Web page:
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Langston Hughes Community Library and Cultural Center, a Place that Matters

langston hughes

Langston Hughes Community Library and Cultural Center in Corona, Queens, was nominated to the Census of Places that Matter because it houses the largest circulating Black Heritage reading collection in New York State. The facility was established as a result of local community efforts in the 1960s to form a community-controlled library and cultural center focusing on the history and needs of the African American community in the Corona neighborhood.

The library originally opened in 1969 in a former Woolworth’s store on Northern Boulevard. According to its Place Matters nomination, the original location provided the library with a storefront presence and also served “as a reminder of an earlier moment in history [when] this Woolworth’s was the site of a local civil rights struggle to break the color barrier for hiring in Queens.” Opening just two years after Langston Hughes’ death, the library was the first public institution named for the poet. The library’s Black Heritage Reference Center has grown over the years to more than 40,000 volumes of materials “written by, about, for, with and related to Black Culture.” In addition, the library has a special collection of works by and about its namesake, including Hughes’ own published works, analyses of his work, and even musical settings composed by Hughes.

From the beginning, the intent was for the Corona community to have input in the library’s collections and programming. Until 1987, the library was staffed and run by the Library Action Committee of Corona-East Elmhurst, the same organization that advocated for the library’s establishment. Although the library is now part of the Queens Library system, the Library Action Committee remains involved in promoting and fundraising for the library.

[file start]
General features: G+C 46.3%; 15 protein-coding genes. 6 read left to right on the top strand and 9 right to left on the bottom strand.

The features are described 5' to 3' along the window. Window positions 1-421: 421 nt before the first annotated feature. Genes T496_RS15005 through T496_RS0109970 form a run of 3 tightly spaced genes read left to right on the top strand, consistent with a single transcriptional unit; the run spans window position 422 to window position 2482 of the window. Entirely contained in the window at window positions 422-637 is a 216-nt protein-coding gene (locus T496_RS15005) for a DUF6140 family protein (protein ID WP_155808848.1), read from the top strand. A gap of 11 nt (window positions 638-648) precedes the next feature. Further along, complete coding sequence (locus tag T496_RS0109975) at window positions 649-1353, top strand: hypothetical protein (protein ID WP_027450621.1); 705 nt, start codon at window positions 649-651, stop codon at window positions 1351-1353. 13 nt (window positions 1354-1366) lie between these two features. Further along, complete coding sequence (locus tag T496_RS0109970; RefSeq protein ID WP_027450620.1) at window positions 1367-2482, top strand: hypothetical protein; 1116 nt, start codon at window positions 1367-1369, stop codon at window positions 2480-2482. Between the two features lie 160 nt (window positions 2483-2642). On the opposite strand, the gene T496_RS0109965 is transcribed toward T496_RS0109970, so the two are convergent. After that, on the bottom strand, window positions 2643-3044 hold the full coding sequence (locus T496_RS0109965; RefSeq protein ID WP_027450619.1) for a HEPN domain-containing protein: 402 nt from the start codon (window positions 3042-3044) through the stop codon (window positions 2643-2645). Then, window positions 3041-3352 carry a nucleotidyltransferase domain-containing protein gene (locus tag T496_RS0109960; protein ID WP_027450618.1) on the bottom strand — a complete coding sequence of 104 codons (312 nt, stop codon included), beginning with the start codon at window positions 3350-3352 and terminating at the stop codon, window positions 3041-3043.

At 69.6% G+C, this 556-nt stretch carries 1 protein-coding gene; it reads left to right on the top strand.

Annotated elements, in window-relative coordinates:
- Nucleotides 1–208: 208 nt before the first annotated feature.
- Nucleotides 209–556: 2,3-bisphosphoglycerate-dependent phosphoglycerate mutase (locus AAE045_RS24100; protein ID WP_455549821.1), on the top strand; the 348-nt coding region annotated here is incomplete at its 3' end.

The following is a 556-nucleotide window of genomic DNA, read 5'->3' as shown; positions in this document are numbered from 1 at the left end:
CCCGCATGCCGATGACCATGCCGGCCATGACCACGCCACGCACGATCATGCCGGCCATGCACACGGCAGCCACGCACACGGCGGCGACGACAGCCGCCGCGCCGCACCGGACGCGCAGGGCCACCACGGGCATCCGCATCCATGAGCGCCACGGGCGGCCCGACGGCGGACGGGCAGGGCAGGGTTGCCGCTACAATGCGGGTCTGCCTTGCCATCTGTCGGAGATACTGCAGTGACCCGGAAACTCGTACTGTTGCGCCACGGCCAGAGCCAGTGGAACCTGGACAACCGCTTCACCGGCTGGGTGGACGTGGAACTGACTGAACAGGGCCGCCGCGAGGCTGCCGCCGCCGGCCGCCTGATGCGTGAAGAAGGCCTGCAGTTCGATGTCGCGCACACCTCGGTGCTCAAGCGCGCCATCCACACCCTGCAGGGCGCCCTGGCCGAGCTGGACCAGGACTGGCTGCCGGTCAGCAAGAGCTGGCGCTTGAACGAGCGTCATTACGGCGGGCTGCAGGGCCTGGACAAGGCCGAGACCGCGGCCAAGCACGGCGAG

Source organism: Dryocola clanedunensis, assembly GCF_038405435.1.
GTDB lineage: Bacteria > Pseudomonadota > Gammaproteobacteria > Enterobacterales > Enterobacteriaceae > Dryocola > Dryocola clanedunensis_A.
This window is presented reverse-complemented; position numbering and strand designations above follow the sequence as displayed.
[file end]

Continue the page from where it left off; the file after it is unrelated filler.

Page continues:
In 1999, the library moved into a new, purpose-built, 24,000 square feet facility down the street on Northern Boulevard and 100th Street. The facility, designed by the architectural firm of Davis Brody Bond, has allowed the library to greatly expand with a 175-seat auditorium, a gallery, climate-controlled spaces for the archives, and dedicated rooms for children, black heritage research, and the library’s Homework Assistance Program. Each February, the library celebrates Black History Month with special programming for both children and adults. However, the focus on African American culture and history is not confined to February at the library, as readings, performances, lectures, and events celebrating black history and culture are held here year round.